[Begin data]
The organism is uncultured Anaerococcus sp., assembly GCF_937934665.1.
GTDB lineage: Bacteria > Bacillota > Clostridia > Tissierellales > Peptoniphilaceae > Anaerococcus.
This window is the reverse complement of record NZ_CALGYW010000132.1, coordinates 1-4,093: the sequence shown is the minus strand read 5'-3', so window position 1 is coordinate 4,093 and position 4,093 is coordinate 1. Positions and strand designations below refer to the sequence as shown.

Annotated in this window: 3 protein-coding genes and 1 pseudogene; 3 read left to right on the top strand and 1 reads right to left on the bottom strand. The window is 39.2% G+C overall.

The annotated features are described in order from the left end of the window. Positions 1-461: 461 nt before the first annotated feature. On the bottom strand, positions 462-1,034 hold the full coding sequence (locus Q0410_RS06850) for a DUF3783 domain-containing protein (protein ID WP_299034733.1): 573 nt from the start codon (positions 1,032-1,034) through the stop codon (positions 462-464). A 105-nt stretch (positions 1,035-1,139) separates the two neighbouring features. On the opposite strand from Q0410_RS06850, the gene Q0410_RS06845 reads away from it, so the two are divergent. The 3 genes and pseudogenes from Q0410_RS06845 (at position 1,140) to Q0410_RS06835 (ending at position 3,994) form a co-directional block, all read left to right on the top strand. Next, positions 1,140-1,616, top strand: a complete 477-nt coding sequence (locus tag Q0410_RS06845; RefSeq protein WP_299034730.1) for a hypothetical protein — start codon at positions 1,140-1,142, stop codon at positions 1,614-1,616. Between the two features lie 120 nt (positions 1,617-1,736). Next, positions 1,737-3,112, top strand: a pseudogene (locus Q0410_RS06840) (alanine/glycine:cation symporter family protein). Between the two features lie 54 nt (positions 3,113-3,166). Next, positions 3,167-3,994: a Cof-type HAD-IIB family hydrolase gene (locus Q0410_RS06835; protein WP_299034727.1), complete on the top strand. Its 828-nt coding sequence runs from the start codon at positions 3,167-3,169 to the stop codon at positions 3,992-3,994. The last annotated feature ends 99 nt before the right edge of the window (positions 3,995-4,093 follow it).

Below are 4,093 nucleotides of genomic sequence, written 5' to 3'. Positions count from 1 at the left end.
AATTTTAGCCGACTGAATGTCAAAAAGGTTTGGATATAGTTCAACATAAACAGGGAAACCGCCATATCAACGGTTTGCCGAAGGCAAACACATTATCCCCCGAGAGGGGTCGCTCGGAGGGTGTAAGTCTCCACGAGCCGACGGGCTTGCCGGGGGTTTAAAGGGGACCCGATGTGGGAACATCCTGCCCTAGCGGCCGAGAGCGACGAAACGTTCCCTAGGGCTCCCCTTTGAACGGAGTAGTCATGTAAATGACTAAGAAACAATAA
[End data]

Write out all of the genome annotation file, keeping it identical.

The organism is uncultured Anaerococcus sp., assembly GCF_937934665.1.
GTDB lineage: Bacteria > Bacillota > Clostridia > Tissierellales > Peptoniphilaceae > Anaerococcus.
This window is the reverse complement of record NZ_CALGYW010000132.1, coordinates 1-4,093: the sequence shown is the minus strand read 5'-3', so window position 1 is coordinate 4,093 and position 4,093 is coordinate 1. Positions and strand designations below refer to the sequence as shown.

Annotated in this window: 3 protein-coding genes and 1 pseudogene; 3 read left to right on the top strand and 1 reads right to left on the bottom strand. The window is 39.2% G+C overall.

The annotated features are described in order from the left end of the window. Positions 1-461: 461 nt before the first annotated feature. On the bottom strand, positions 462-1,034 hold the full coding sequence (locus Q0410_RS06850) for a DUF3783 domain-containing protein (protein ID WP_299034733.1): 573 nt from the start codon (positions 1,032-1,034) through the stop codon (positions 462-464). A 105-nt stretch (positions 1,035-1,139) separates the two neighbouring features. On the opposite strand from Q0410_RS06850, the gene Q0410_RS06845 reads away from it, so the two are divergent. The 3 genes and pseudogenes from Q0410_RS06845 (at position 1,140) to Q0410_RS06835 (ending at position 3,994) form a co-directional block, all read left to right on the top strand. Next, positions 1,140-1,616, top strand: a complete 477-nt coding sequence (locus tag Q0410_RS06845; RefSeq protein WP_299034730.1) for a hypothetical protein — start codon at positions 1,140-1,142, stop codon at positions 1,614-1,616. Between the two features lie 120 nt (positions 1,617-1,736). Next, positions 1,737-3,112, top strand: a pseudogene (locus Q0410_RS06840) (alanine/glycine:cation symporter family protein). Between the two features lie 54 nt (positions 3,113-3,166). Next, positions 3,167-3,994: a Cof-type HAD-IIB family hydrolase gene (locus Q0410_RS06835; protein WP_299034727.1), complete on the top strand. Its 828-nt coding sequence runs from the start codon at positions 3,167-3,169 to the stop codon at positions 3,992-3,994. The last annotated feature ends 99 nt before the right edge of the window (positions 3,995-4,093 follow it).

Below are 4,093 nucleotides of genomic sequence, written 5' to 3'. Positions count from 1 at the left end.
AATTTTAGCCGACTGAATGTCAAAAAGGTTTGGATATAGTTCAACATAAACAGGGAAACCGCCATATCAACGGTTTGCCGAAGGCAAACACATTATCCCCCGAGAGGGGTCGCTCGGAGGGTGTAAGTCTCCACGAGCCGACGGGCTTGCCGGGGGTTTAAAGGGGACCCGATGTGGGAACATCCTGCCCTAGCGGCCGAGAGCGACGAAACGTTCCCTAGGGCTCCCCTTTGAACGGAGTAGTCATGTAAATGACTAAGAAACAATAA